Why Feminists Should Accept BDSM

Pictured: BDSM Rights Flag

By Lisa Petriello

For those not familiar, BDSM (and I am referring here only to consensual BDSM, except where stated otherwise) means bondage, discipline, dominance, submission, sadism, and masochism. Some feminists, though not myself, are opposed to it because they believe it is inherently anti-feminist. In particular, a feminist critique of BDSM has been that it contains violence against women; however, I note that it also contains violence against men, and that, more importantly, the people involved have consented to the violence against them, which is the difference between consensual violence in BDSM and abuse. While BDSM is not always consensual, rape of women is no more likely to occur in BDSM than in non-BDSM sex, nor are other types of anti-feminist harm such as it being used as a weapon of and/or excuse for abuse. As well, BDSM is not more likely than non-BDSM sex to be used to glamorize rape and sexist attitudes, such as sex scenes in media, or to uphold industries that can be exploitative of women, such as pornography.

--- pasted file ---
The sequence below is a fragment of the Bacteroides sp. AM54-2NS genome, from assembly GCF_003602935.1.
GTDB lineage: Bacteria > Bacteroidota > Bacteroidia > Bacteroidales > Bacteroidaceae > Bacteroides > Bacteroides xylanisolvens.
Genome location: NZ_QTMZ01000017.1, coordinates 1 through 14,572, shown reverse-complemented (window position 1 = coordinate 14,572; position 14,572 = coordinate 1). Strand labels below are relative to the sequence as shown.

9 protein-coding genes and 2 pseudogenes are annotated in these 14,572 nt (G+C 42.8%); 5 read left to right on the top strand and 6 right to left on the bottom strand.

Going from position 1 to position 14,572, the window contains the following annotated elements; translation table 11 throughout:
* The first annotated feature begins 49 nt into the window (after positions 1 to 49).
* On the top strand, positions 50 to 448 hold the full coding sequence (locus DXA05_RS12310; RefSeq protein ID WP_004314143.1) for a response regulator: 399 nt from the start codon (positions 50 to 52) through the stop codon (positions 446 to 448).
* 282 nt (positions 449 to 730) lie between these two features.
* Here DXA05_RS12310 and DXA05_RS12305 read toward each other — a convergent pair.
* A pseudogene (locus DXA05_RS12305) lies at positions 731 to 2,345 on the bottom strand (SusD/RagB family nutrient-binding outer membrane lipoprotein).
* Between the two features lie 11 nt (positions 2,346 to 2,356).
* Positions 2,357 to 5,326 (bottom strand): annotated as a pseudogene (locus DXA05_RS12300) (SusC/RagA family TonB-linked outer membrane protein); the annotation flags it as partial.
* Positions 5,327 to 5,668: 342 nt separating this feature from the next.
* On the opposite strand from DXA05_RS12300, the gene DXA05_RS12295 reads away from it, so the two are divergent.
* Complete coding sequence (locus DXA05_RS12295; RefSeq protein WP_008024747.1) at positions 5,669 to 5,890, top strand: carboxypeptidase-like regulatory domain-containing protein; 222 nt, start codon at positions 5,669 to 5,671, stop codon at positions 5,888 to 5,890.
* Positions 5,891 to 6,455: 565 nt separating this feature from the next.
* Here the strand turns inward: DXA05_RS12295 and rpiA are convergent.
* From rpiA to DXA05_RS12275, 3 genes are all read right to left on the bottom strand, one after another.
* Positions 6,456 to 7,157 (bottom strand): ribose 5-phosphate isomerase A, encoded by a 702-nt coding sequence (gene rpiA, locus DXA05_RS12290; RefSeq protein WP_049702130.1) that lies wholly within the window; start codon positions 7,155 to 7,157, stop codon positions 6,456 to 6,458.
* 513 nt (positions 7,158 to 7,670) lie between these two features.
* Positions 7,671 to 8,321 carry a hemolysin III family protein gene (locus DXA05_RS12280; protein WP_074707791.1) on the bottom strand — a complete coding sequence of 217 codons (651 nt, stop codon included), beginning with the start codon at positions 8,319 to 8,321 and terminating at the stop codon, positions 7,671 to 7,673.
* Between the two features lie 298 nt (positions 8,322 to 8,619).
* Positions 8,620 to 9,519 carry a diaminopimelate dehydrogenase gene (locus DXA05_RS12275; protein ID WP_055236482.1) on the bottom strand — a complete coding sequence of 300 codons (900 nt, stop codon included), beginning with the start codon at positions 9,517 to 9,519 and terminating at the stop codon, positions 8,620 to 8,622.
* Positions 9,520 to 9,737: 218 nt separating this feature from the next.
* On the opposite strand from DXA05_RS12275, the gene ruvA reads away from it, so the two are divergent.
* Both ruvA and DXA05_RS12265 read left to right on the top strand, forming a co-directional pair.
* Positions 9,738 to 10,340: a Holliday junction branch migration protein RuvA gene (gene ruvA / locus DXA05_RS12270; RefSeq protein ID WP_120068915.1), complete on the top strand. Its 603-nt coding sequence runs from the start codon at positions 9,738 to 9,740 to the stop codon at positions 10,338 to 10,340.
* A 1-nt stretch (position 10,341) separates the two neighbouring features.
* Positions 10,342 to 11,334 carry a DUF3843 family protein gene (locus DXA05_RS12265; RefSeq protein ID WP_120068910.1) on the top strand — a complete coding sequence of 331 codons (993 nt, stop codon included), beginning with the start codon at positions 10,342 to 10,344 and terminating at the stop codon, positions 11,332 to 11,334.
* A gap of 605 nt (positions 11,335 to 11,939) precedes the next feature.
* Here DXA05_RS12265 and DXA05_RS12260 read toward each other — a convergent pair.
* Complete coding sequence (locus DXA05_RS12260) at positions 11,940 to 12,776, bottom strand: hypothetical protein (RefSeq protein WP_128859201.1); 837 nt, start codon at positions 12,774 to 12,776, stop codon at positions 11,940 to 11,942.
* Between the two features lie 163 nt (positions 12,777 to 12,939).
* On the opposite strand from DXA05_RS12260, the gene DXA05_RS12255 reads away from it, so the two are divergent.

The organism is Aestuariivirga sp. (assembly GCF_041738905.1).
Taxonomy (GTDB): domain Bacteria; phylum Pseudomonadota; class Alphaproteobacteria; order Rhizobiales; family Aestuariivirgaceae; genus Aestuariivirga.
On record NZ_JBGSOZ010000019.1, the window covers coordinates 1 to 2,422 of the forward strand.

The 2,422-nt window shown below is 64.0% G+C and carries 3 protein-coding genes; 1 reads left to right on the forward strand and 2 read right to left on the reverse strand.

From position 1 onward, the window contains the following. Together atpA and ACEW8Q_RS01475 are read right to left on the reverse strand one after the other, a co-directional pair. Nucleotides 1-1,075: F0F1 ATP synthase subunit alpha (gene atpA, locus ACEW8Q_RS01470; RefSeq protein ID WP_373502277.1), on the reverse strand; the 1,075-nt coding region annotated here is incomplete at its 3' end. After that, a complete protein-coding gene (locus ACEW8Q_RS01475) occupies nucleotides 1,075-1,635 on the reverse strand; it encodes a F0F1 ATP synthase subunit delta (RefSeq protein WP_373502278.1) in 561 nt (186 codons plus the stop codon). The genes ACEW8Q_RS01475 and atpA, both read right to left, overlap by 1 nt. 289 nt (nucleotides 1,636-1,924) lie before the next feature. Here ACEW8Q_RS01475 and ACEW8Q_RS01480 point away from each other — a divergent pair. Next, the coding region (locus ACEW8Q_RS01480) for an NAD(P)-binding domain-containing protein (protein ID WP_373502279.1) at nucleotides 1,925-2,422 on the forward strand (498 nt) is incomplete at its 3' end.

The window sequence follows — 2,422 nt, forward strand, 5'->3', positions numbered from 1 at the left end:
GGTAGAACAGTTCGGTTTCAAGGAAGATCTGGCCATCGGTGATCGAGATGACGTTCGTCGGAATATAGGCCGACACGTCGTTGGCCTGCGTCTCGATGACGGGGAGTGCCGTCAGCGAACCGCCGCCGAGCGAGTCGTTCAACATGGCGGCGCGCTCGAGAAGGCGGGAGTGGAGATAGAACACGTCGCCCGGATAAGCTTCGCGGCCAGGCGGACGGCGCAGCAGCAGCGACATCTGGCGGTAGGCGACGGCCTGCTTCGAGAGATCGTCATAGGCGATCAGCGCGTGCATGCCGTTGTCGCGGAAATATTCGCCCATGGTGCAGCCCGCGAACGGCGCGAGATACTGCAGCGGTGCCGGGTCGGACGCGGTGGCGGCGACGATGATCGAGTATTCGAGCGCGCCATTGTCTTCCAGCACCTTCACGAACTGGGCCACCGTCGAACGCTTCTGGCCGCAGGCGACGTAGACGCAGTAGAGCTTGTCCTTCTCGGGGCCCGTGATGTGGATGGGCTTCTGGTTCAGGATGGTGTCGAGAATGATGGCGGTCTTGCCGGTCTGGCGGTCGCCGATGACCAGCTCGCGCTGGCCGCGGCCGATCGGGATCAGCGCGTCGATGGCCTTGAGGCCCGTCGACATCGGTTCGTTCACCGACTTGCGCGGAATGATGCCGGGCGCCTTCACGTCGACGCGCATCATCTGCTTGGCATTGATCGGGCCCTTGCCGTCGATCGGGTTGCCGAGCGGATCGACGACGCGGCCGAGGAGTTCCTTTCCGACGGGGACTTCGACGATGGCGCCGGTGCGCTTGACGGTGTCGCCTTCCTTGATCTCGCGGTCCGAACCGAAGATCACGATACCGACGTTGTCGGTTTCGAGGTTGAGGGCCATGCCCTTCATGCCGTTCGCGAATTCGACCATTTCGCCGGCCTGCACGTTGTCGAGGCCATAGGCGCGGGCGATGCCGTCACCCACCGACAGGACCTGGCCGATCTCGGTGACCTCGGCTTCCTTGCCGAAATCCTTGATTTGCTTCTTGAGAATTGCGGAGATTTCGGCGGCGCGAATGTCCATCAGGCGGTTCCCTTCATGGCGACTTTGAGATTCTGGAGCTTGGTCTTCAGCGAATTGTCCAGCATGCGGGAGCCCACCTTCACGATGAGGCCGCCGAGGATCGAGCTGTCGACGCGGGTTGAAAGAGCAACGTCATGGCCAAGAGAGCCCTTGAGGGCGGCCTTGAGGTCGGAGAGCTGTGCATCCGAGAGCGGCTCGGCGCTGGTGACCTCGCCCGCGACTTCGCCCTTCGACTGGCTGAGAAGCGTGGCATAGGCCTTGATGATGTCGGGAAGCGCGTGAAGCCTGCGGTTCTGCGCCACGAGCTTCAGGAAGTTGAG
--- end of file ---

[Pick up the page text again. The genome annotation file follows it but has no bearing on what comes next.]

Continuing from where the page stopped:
As for the argument that feminists should not engage in BDSM because it has been influenced by patriarchal culture, most things in a patriarchal society have been influenced by that culture. Avoiding all of them is simply not possible, and it is possible for something to be influenced by patriarchy and still, in itself, not be patriarchal. For example, even in those BDSM relationships which involve women submitting to men and even men having hierarchical power over women, they exist only because they are freely agreed upon between the people involved and can be ended at any time by anyone who says they do not wish to do that anymore. Therefore they are really not the same as sexist abuse or as men having power over women in the world of business, government, politics, etc.